So the Steam Machine is officially the Steam Deck, and it’s not a completely closed ecosystem either. While it’ll ship with SteamOS to start with, there’s nothing stopping people from installing Windows and trying a whole range of games on the handheld system. But what would you try first?
Final Fantasy 14
I know you can play Final Fantasy 14 on consoles, and it runs pretty well on the PS5 (although maybe not as well as many would like). But I’ve always been fascinated by the idea of an MMO experience in a handheld form. There’s also something especially nice about the idea of knocking off daily quests just before bed. Probably not great for your sleep, but it certainly makes MMOs more approachable, which is probably what’s stopped me from playing more of them.
Total Warhammer / Total War: Three Kingdoms
A lot of good PC-style-PC games have made their way over to consoles — Civilization‘s a good example — but there are some absolute bangers you still can’t get. One of those is the superb Total War / Warhammer series, and I can understand why. They’re CPU heavy games, something consoles traditionally struggle with, and Three Kingdoms/Warhammer 3 can be especially brutal on PCs even today.
The Steam Deck makes that more possible. Both Three Kingdoms and the Warhammer series are native to SteamOS and Linux, too, so you don’t even have to roll the dice with the traditional Windows overhead. There’s no experience on consoles today that’s quite like what you can get in Total Warhammer or Three Kingdoms — maybe Stellaris is sort of close, but that’s a completely different experience and certainly not with the same vivid settings.
Crusader Kings 3
The Steam Deck has basically brought the Crusader Kings series to a handheld console. And you know the best part? You probably don’t even have to pay full price — because the Steam Deck will let you install Windows, which means you can access Crusader Kings 3 through Game Pass for PC. Brilliant stuff.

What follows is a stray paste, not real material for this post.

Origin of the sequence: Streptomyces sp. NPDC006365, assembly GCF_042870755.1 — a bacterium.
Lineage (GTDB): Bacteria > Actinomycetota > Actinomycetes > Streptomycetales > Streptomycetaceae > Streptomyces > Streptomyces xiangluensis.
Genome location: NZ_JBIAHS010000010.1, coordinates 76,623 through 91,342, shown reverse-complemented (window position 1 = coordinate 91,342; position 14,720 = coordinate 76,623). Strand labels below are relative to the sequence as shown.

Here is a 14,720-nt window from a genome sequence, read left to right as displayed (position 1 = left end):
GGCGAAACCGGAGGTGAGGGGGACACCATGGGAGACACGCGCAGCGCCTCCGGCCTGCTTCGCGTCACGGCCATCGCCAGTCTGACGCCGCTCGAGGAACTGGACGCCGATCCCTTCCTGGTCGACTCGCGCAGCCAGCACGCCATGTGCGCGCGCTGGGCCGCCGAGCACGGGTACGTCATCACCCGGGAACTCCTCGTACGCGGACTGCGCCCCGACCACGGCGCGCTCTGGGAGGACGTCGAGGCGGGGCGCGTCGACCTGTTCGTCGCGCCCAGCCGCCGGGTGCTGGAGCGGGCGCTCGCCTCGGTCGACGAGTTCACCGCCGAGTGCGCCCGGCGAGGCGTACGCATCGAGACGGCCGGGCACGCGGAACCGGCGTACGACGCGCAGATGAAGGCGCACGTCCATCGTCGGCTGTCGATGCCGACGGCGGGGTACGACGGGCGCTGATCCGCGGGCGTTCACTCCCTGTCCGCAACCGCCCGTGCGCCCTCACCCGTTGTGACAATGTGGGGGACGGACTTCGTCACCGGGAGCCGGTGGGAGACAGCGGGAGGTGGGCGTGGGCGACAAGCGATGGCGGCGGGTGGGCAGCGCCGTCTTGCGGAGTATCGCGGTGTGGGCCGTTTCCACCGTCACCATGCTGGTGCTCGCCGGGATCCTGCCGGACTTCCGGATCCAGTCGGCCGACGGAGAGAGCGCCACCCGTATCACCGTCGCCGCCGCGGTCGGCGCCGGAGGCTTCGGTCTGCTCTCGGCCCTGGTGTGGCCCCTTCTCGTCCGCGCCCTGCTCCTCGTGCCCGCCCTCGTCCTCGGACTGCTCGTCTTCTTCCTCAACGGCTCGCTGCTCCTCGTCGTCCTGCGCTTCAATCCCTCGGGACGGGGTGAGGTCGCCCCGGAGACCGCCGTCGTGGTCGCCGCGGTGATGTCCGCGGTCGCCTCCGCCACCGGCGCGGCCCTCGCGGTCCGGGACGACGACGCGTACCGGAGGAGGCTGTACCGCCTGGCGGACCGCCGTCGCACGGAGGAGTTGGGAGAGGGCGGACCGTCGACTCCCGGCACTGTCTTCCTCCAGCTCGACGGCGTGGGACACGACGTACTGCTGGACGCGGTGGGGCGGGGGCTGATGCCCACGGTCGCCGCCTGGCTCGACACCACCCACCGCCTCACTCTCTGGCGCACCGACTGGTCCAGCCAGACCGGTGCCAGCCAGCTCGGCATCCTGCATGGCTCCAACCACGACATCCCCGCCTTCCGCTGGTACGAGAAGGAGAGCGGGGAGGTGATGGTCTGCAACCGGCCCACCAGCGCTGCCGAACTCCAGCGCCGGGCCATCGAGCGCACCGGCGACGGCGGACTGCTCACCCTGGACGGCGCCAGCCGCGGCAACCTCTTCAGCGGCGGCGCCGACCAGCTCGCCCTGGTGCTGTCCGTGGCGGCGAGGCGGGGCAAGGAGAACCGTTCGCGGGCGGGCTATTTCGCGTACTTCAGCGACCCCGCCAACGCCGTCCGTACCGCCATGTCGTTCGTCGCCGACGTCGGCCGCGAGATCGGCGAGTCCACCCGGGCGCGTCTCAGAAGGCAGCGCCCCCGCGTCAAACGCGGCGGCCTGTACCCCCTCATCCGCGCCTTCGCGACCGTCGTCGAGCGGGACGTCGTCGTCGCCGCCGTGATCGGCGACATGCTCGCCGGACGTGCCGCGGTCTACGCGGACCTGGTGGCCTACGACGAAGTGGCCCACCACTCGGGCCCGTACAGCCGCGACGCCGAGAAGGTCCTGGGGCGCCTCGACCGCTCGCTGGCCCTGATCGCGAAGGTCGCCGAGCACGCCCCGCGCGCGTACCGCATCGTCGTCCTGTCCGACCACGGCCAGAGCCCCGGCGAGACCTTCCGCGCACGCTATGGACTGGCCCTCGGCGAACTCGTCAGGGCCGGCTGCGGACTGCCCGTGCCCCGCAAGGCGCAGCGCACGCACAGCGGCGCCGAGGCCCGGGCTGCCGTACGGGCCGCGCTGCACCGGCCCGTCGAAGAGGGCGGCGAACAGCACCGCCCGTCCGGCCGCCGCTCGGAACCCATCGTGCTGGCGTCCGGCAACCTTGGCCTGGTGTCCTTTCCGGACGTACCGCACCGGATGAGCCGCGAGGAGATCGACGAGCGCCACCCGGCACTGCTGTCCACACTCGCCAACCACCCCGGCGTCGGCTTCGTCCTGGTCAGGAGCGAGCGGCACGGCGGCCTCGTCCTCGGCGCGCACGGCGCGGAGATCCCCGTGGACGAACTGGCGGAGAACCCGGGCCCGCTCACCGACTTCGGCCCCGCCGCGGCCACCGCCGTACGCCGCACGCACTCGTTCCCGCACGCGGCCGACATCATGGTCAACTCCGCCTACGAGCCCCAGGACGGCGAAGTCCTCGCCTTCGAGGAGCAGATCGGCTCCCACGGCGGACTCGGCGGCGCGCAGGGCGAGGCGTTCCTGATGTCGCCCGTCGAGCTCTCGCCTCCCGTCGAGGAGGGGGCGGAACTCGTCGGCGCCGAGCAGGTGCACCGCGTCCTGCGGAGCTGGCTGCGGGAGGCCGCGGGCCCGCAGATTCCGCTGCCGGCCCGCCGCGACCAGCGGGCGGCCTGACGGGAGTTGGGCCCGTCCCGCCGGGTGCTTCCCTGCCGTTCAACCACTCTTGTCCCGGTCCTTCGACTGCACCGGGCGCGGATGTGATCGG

Another banger that’s well suited to a more casual handheld environment, but one you can’t get on consoles? BattleTech. Both Luke and I loved its blend of tactical experience and mech management. It’s honestly one of the best X-COM-esque games out there, and it handles a lot of the worst parts of those games astonishingly well.
Plus, the game still looks damn fine.
If I can install Windows — and the whole thing is running Linux — then the Steam Deck doesn’t just open the floor for everything on Steam that’s not Linux native. It opens the floor for the Steam Deck to become a cracking portable retro device, which makes a ton of sense when you consider the possibilities.
Not everything would be super playable without having access to a mouse and keyboard, but there are some games that work out of the box pretty well even for their age. Cricket 97 is an absolute classic that honestly still plays well today. Even the polygonal characters running up and down the pitch don’t look too bad. Richie Benaud’s FMV is a total miss, but hey, you can’t have everything.
Alternatively, it’d be good to get Shane Warne Cricket 99 going — that’s undoubtedly a better, more comprehensive game. You could also just straight out play Cricket 19, but that’s less exciting since it’s on the Switch and all consoles anyway.
Microsoft Flight Simulator
How well can Flight Simulator run on a handheld? The game isn’t available for streaming just yet, but the Steam Deck will run the game through Steam or Game Pass once you’ve replaced the preinstalled Linux/SteamOS with a Windows install.
Having 16GB RAM in the Steam Deck should definitely help. I imagine you’ll have to turn down a lot of the graphics settings, but that’s also kind of what’s cool about the Steam Deck to begin with: you’re playing PC games. If something doesn’t run that well, nuke the settings into the core of the earth! Games let you do that.
PULSAR: Lost Colony
There’s a lot of cool games on Steam that haven’t made the jump to consoles, but they still support Linux and SteamOS natively. And a ton of them offer a range of really cool, fun experiences that you think would do well. Pulsar: Lost Colony is one of those. You play as part of a five-person team on a spaceship, picking a role to survive the various perils that await you in outer space.
There’s a lot of similarities with Barotrauma, another great game that you’ll read more about very soon. But it’s a great experience that would work super well in a relaxed handheld environment. You’re not super worried about graphics or performance — the game just needs to run well enough to be playable, and you can connect with mates over Discord (or through the Steam Deck’s voice chat.
Breath of the Wild
If people are going to go through the trouble of getting CEMU to run Breath of the Wild on PC. you can bet someone will go through the trouble of making it run on the Steam Deck. I wouldn’t want to go down the piracy route, but I’d sure as hell be fascinated to see just how far you could push the game on the Steam Deck’s hardware (and how that compares to the Switch).
What games would you give a whirl first on the Steam Deck?